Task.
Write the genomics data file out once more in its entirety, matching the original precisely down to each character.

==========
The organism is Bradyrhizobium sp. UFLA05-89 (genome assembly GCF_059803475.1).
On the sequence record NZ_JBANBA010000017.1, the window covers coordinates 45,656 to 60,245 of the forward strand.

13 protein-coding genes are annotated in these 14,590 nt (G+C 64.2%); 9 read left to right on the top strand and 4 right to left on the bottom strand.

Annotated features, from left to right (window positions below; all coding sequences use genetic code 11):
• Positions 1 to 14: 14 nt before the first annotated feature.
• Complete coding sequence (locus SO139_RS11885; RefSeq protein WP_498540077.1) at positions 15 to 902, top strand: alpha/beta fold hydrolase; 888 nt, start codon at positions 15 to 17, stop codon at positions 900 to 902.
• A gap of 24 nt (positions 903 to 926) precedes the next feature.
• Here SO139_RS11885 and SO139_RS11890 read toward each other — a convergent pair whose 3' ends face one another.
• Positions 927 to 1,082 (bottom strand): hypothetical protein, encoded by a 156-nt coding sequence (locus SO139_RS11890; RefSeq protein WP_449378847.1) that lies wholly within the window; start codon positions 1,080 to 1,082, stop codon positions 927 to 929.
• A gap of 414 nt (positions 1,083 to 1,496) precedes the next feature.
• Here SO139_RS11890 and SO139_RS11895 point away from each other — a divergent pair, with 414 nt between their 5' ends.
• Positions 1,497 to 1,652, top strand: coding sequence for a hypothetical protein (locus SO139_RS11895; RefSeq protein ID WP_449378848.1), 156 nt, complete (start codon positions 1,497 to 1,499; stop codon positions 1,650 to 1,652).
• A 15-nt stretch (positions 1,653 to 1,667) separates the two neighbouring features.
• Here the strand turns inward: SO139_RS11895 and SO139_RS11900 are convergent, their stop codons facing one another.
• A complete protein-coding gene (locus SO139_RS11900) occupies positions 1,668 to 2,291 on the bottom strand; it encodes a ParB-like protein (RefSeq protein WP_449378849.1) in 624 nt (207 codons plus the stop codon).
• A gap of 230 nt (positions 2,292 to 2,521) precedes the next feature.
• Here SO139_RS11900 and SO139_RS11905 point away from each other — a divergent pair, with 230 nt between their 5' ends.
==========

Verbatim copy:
The organism is Bradyrhizobium sp. UFLA05-89 (genome assembly GCF_059803475.1).
On the sequence record NZ_JBANBA010000017.1, the window covers coordinates 45,656 to 60,245 of the forward strand.

13 protein-coding genes are annotated in these 14,590 nt (G+C 64.2%); 9 read left to right on the top strand and 4 right to left on the bottom strand.

Annotated features, from left to right (window positions below; all coding sequences use genetic code 11):
• Positions 1 to 14: 14 nt before the first annotated feature.
• Complete coding sequence (locus SO139_RS11885; RefSeq protein WP_498540077.1) at positions 15 to 902, top strand: alpha/beta fold hydrolase; 888 nt, start codon at positions 15 to 17, stop codon at positions 900 to 902.
• A gap of 24 nt (positions 903 to 926) precedes the next feature.
• Here SO139_RS11885 and SO139_RS11890 read toward each other — a convergent pair whose 3' ends face one another.
• Positions 927 to 1,082 (bottom strand): hypothetical protein, encoded by a 156-nt coding sequence (locus SO139_RS11890; RefSeq protein WP_449378847.1) that lies wholly within the window; start codon positions 1,080 to 1,082, stop codon positions 927 to 929.
• A gap of 414 nt (positions 1,083 to 1,496) precedes the next feature.
• Here SO139_RS11890 and SO139_RS11895 point away from each other — a divergent pair, with 414 nt between their 5' ends.
• Positions 1,497 to 1,652, top strand: coding sequence for a hypothetical protein (locus SO139_RS11895; RefSeq protein ID WP_449378848.1), 156 nt, complete (start codon positions 1,497 to 1,499; stop codon positions 1,650 to 1,652).
• A 15-nt stretch (positions 1,653 to 1,667) separates the two neighbouring features.
• Here the strand turns inward: SO139_RS11895 and SO139_RS11900 are convergent, their stop codons facing one another.
• A complete protein-coding gene (locus SO139_RS11900) occupies positions 1,668 to 2,291 on the bottom strand; it encodes a ParB-like protein (RefSeq protein WP_449378849.1) in 624 nt (207 codons plus the stop codon).
• A gap of 230 nt (positions 2,292 to 2,521) precedes the next feature.
• Here SO139_RS11900 and SO139_RS11905 point away from each other — a divergent pair, with 230 nt between their 5' ends.